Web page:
Wednesday, June 27, 2012

All the Livelong Day

We thrilled to hear his story about the time he had hiccups for four days straight. He tried everything to get rid of them, he said. Every suggestion people had. Eating cabbage, standing on his head, drinking water upside down, walking backwards on a railroad track, everything. Eventually, they went away. Now, he said, he drank pickle juice to keep them away. Eww, we squealed.

She would always let us pick what special dessert we wanted her to make. We always chose strawberry pie. She used huge strawberries whole, and her pie crusts were delicious.

His truck cab was filled with candy. Moderately disappointing to an 8-year-old, however, because every single kind was sugarless. Those pastel discs still remind me of climbing all over the front seat of his truck.

She kept the door to her bedroom closed tightly. The one place in the house we were not allowed to venture-it was a great mystery. When we eventually saw her room after she died, the stacks of organized excess that she kept hidden did not come close to measuring up to the explanations in our imaginations.

His prickly chin would press into your forehead as you hugged him goodnight. He seemed moved when we'd chorus, "Goodnight. I love you, grandpa."

She pulled out some of the old clothes she'd kept for us to dress up in. We put on her fancy hats and dresses from the 50's and 60's, and she'd give us accessories to match-gloves, purses, and jewelry. We'd ask if we look beautiful, and she'd assure us that we did.

He and my grandma had had separate bedrooms for ages. But why, we'd ask? I snore like a locomotive he'd say. His room smelled of shaving cream, cedar, and just a hint of smoke. His was a bit cluttered, and there were piles of letters requesting funds to fight cancer, help children with leukemia, take care of aging firemen, etc. He gave to every one.

In the big grassy lot next to the house, we'd run imaginary bases, creating ghost runners to take our place so we could have another kick or one more swing of the bat. With only two players, we bored of the games quickly. We spent more time making up rules and planning the newest game than we actually did playing it.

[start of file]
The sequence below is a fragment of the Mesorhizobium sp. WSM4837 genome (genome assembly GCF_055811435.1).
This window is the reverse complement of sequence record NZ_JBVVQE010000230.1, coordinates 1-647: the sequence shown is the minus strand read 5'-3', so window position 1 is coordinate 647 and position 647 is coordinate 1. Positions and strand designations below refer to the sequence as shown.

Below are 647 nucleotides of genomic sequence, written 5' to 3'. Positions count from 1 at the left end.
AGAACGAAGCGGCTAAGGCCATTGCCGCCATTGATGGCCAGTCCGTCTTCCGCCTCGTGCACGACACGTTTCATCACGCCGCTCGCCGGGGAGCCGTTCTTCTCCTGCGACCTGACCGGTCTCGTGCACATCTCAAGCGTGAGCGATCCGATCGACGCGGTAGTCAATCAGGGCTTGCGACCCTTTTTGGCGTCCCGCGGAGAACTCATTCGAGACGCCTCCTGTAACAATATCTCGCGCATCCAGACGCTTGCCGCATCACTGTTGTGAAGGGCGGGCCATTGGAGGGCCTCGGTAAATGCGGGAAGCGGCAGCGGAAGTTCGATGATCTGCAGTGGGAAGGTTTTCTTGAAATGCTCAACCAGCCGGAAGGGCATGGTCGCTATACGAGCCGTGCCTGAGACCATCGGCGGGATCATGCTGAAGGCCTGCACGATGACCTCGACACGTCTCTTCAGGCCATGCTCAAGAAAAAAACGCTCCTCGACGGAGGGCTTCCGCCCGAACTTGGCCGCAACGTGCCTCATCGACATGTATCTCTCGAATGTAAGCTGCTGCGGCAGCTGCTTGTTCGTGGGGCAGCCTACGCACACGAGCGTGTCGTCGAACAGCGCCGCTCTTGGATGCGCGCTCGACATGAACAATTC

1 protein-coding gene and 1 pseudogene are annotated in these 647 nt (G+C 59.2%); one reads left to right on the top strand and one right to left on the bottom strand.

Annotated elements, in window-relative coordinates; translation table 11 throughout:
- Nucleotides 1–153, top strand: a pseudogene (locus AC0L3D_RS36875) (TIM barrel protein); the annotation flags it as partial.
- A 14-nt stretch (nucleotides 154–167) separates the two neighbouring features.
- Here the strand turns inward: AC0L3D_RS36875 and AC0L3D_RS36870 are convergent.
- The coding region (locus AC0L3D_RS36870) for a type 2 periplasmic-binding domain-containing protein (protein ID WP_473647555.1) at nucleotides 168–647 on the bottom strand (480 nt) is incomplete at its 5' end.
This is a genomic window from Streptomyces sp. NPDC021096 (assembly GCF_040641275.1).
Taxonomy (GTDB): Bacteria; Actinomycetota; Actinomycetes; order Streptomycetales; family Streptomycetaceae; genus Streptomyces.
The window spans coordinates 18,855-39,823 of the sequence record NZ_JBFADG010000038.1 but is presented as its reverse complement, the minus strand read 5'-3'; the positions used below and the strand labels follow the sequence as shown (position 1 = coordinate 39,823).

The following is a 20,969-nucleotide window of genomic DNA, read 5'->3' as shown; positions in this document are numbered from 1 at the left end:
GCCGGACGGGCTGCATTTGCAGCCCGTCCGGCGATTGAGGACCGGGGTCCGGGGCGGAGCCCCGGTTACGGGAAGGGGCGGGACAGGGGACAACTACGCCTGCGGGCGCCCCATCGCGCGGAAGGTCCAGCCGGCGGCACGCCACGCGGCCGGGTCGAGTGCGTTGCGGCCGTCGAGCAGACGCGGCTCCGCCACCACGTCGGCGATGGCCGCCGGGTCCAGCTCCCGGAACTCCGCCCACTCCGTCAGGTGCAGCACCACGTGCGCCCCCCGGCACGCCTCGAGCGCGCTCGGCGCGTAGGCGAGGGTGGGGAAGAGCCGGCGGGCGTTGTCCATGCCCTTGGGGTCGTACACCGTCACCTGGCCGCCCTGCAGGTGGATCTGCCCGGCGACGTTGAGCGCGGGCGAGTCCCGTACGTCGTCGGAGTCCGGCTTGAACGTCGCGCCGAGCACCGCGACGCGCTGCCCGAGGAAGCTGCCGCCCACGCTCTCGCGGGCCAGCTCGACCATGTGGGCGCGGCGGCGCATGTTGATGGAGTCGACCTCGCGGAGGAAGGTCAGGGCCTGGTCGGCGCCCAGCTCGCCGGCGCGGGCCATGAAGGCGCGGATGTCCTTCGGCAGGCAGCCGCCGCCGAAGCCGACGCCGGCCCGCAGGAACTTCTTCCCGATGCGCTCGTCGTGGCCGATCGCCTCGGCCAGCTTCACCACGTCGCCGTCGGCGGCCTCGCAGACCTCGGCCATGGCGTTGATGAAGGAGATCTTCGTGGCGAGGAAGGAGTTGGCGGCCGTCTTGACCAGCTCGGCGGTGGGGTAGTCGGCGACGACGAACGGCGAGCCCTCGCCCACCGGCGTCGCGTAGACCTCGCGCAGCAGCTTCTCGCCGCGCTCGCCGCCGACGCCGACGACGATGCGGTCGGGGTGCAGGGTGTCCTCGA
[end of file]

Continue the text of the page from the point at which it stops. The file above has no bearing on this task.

That same grassy lot eventually held a lifetime's belongings spread out for people to pick through and bid on next to the small house where my dad grew up. In that one weekend, my father let go of the flotsam and jetsam of his parents' lives, the path he walked to school, and the one he wore into the carpet of his childhood home. He had few strong ties to his hometown anymore and it was unlikely we'd ever be back again. He said goodbye, and he let go so gently and quietly that, as small children, we didn't realize the extent of that goodbye then.

Image Unknown

Monday, June 25, 2012

Hello, Baby!

Look who's coming to live at our house in a week or two!

After a grueling search for a club chair to replace the fraternity house love seat formerly in our living room, (which we sent home with my parents after Memorial Day weekend,) I finally settled on the Brooklyn Club Chair from Pottery Barn.

It's definitely an investment, but it is absolutely lovely and so, so comfy. (That leather is like buttah. I cannot even tell you how excited I am to curl up in there with a book!) I have been researching everywhere from Craigslist to local antique dealers, but finally settled on a new, old-looking chair instead of an old, new-looking chair because of its sturdiness and reasonable price (believe it or not, leather club chairs are hella expensive, no matter their age).

This chair has good bones, which is important in all furniture purchases because then you know they will never go out of style, and it will always be worth it to just recover them instead of having to buy a whole new chair again.

In her defense, the fraternity house love seat also had good bones (Is that just asking for someone to make a lewd joke?), which was why I recovered her, and why she stayed in our house almost 10 years after we graduated, but she had way too many cushions and Nathan couldn't deal with straightening them anymore.

Friday, June 22, 2012

Great Song

First heard this at the end of Suits last night. I've been listening to it all day.

Thursday, June 21, 2012

How to Cook Without a Recipe